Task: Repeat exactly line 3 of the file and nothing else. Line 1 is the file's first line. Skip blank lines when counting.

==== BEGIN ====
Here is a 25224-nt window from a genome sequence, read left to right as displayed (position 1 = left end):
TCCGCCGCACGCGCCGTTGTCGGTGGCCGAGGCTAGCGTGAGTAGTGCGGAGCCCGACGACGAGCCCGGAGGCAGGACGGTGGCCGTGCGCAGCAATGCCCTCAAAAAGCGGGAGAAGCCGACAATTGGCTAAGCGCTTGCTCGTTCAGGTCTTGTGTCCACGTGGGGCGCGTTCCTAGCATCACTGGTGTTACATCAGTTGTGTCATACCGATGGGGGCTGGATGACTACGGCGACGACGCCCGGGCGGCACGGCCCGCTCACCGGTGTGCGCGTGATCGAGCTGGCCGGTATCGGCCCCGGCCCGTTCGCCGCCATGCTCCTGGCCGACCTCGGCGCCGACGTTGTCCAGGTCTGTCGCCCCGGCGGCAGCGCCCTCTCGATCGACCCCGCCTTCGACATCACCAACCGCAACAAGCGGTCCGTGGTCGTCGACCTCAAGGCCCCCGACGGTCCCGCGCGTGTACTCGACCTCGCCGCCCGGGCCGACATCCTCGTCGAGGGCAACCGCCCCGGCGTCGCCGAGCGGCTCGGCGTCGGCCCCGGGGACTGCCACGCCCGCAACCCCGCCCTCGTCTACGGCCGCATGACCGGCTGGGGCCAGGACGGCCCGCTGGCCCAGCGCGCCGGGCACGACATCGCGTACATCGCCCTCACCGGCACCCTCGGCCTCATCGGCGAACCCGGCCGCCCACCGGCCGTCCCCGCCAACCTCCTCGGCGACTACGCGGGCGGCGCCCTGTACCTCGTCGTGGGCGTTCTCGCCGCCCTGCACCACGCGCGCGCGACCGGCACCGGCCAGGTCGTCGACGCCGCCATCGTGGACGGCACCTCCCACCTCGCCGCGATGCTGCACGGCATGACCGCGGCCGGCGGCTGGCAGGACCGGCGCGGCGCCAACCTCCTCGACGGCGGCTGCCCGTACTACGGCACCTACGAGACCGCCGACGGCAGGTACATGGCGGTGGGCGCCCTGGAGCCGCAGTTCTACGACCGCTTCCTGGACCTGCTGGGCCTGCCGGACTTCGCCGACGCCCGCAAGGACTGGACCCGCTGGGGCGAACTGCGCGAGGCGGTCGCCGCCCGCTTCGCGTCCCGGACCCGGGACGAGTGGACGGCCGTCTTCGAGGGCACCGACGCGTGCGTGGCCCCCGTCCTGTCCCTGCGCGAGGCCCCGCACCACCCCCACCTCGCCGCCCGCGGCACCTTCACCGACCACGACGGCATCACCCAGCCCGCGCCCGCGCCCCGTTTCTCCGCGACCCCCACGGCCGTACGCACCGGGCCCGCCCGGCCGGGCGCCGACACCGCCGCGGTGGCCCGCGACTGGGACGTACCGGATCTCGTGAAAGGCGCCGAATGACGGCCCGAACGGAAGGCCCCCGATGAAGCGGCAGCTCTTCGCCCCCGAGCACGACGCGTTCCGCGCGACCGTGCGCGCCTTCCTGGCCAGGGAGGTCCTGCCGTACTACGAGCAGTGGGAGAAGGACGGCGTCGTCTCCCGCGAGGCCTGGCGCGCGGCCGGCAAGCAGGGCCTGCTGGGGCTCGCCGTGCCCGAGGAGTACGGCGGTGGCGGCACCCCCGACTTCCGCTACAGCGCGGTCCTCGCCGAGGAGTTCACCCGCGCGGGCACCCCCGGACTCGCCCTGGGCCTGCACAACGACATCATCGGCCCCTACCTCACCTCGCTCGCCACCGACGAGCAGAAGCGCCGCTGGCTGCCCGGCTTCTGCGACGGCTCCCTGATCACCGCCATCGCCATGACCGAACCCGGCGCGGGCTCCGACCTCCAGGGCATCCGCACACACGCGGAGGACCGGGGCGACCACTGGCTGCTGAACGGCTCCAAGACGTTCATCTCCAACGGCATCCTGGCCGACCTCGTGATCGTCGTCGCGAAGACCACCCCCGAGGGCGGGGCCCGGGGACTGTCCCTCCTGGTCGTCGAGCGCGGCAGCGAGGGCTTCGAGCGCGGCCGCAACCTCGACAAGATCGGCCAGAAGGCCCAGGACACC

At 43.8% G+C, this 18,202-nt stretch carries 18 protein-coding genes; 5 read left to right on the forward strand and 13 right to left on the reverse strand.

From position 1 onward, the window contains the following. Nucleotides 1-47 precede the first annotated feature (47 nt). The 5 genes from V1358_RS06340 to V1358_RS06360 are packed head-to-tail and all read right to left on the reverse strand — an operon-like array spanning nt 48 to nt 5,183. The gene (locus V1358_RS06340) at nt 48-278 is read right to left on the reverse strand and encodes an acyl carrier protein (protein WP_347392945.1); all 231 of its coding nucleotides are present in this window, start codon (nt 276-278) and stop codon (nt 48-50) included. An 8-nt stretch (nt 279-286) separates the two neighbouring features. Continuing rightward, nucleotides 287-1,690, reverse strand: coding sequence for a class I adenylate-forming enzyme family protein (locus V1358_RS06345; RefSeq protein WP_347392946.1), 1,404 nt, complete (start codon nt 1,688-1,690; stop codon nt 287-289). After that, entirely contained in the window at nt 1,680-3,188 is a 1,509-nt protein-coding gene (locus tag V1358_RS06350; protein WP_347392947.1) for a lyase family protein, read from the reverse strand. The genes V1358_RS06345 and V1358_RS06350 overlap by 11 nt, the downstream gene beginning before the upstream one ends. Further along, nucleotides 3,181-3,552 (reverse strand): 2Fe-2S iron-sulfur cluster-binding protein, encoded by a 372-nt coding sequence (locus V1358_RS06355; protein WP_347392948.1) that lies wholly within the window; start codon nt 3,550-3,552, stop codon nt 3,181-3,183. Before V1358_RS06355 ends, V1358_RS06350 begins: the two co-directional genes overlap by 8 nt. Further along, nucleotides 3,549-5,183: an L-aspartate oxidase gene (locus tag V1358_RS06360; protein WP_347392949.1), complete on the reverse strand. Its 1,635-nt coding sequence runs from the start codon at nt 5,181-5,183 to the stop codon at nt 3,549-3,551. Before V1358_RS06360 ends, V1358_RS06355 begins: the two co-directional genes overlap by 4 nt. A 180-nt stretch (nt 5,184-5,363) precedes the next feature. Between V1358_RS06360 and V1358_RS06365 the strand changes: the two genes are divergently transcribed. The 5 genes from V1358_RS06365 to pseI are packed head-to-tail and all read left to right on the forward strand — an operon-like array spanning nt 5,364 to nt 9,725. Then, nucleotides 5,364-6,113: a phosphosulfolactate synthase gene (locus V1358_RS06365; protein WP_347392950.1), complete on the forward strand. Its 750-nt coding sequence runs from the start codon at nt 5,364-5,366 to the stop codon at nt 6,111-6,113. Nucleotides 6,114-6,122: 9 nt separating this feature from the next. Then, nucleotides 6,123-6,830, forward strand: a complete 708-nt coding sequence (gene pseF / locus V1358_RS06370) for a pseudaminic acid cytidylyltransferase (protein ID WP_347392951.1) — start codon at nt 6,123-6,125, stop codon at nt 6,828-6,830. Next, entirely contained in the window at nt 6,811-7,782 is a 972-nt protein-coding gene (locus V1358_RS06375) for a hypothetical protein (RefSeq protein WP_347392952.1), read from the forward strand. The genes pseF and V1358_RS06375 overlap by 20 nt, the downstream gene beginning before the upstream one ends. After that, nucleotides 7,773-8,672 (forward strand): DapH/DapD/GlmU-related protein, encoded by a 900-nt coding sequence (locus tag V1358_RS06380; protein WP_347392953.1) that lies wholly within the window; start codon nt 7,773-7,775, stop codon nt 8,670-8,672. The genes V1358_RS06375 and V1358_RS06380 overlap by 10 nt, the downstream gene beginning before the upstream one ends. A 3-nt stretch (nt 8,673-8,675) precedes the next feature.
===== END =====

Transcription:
At 43.8% G+C, this 18,202-nt stretch carries 18 protein-coding genes; 5 read left to right on the forward strand and 13 right to left on the reverse strand.